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Listen up: communal poem-making needed


Like most Jewish kids, the first prayer I learned was the Sh’ma. I said it every morning & evening, as prescribed, starting at age 9. The first prayer I stopped saying, a handful of years later, because I wasn’t sure I believed either in God or in prayer was the Sh’ma. I’ve come back to it many times as an adult, sometimes for months, reciting it morning & evening, and then — poof! I stop one day and it goes unsaid something prompts me to take it up again. I have a similar relationship with the prayer giving thanks for making it through the night (and with watching my sugar intake and a whole host of other things).

The words of the prayer as traditionally translated are Hear O Israel, the Lord our God, the Lord is One! But this translation – and yes, it’s based on the Hebrew – is the one I much prefer –

Listen God-wrestlers! YHWH (i.e., a god whose name we can’t pronounce) our God, YHWH is One.

Listening. Check. Wrestling with the ineffable. Check. A communal faith. Check. The ultimate unity of the universe. Check, check. See how great a prayer it is in just a few short words. And what follows – inscribing the Torah on your heart, teaching it to your children, putting it up on your gates, etc.

I bring all this up because this week’s Torah portion, Va’etchanan (I pleaded – referring to what Moses did when God banished him from the promised land), contains not only a reprise of the 10 Words/Commandments, but also the Sh’ma. And try as I have over the years, I do not have a poem to post. I’ve written several that are built on the Sh’ma, respond to it, or question it – but not one that even comes close to capturing what I’m trying to say (which if I knew what that was, would probably be easier).

Here’s where you come in. Some time between this Shabbat and the next, please send me your words of wisdom, spiritual connection, or intellectual musings about this central Jewish prayer. Nothing is too big or small, too weird or contrary, heartfelt or out of bounds. You can add post to the comments section or send it to me directly by email (so no one else has to see) at swartzsue(at)gmail(dot)com. Of course, if you’re reading this post 3 months from now, feel free to respond. You might be the comment that puts me over the top.

For a complete translation into English, click here.

Can’t wait to see your comments. I promise a poem by this time next year in the Torah cycle, if not sooner!

3 Comments leave one →
  1. Victoria Hilkevitch Bedford permalink
    07/24/2010 4:36 am

    I will be back from Israel on Tuesday very jetlagged no doubt but how can I resist this inviation? Will try to weigh in. Very busy at the moment.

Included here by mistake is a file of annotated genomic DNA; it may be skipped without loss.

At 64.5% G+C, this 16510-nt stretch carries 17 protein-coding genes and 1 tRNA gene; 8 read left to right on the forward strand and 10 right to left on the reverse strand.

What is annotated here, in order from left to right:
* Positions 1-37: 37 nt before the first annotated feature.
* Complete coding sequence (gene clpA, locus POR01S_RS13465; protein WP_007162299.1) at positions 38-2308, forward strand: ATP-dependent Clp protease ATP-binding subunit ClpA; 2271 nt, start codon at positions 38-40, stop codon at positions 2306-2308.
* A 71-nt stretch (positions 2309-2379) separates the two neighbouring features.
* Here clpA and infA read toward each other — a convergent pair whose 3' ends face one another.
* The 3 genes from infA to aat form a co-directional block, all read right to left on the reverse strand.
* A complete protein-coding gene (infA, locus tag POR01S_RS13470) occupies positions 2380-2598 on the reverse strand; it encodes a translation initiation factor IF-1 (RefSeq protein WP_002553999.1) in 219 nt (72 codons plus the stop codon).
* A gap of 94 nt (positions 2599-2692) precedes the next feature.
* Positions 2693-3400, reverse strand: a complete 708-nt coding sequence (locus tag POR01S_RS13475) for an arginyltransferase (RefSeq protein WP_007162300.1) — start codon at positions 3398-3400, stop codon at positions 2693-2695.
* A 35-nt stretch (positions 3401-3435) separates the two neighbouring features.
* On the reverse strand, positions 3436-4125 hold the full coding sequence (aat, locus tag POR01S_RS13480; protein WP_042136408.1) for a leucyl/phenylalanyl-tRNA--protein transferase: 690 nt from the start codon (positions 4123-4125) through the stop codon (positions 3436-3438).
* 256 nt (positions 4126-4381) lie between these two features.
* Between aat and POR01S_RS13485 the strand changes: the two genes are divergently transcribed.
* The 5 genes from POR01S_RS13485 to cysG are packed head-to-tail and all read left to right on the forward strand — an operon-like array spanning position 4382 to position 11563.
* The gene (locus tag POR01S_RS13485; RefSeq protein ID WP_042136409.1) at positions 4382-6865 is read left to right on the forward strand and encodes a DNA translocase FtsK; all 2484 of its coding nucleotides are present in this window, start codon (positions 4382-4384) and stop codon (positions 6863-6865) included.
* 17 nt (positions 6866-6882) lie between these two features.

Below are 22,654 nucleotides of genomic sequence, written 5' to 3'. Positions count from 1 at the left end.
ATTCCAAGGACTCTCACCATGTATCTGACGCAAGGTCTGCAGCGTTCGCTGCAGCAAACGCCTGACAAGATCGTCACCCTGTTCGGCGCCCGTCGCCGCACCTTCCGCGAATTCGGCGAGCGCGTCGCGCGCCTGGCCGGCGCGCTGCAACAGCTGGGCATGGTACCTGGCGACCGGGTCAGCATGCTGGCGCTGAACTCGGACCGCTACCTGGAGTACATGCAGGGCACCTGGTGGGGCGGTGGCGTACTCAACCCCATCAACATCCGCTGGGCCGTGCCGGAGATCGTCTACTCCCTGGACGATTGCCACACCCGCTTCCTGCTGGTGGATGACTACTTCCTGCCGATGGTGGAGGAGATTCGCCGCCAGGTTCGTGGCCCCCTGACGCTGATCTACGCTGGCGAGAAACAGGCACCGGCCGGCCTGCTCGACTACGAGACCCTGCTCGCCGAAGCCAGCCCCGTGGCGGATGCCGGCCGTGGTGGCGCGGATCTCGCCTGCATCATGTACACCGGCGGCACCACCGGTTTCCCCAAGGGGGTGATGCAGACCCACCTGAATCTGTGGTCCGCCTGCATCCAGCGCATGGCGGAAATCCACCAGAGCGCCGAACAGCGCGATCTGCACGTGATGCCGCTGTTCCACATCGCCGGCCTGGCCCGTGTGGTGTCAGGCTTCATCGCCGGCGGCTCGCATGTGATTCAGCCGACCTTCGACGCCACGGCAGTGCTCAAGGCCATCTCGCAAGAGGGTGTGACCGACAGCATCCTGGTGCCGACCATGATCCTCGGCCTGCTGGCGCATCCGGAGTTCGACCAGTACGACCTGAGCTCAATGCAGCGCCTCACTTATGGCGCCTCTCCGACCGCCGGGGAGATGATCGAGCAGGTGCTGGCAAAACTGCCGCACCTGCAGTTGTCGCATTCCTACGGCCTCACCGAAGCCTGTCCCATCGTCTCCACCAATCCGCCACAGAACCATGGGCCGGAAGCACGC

2. judith rose permalink
    08/02/2010 2:10 pm

    At first I thought – ok – works as a universal mission statement – 6 words in Hebrew followed by much commentary, some inconsistencies – ‘love ..with all your heart – yet ‘do not follow after your heart and after your eyes which lead you astray’ very much like the parent saying ‘I want you to have a good time, but be home at 11:00 — when all the fun starts at 11:00 or a congregation’s set of bylaws.
    Interesting to pull out the basic verbs – teaching, diligence, listening, speaking, binding, loving, writing and the basic nouns: heart, home, children, doorposts/gates – what more is there to life?
    Curious to hear from those out there about the Shema as it relates to the tune/music it is most often sung to. To me the Shema sounds like a hopeful promise as each of the first 4 words – shema yisrael, adonai elohanu each end on a high note – a questioning note and then adonai ehad is a shutting of the door, a firm affirmation of one. sort of ‘can I, will I, of course.’ It is the one tune that I really don’t like sung any other way but the ‘original’ (is it the original?)
    meanwhile – I just received Thomas Mann’s book called ‘The Tables of the Law’ which starts with Moses in Egypt (not sure where it ends as haven’t finished yet) – but short book or long short story – highly recommend it.

    • sue swartz permalink*
      08/03/2010 9:07 am

      So I looked it up: there are multiple melodies for the Sh’ma. The one most often sung in Ashkenazi – and therefore American – synagogues was composed by Solomon Sulzer in the mid-1800s in Vienna. Hardly the first and original rendition. Personally, it is one of my least favorite takes on the prayer, but to each her own.

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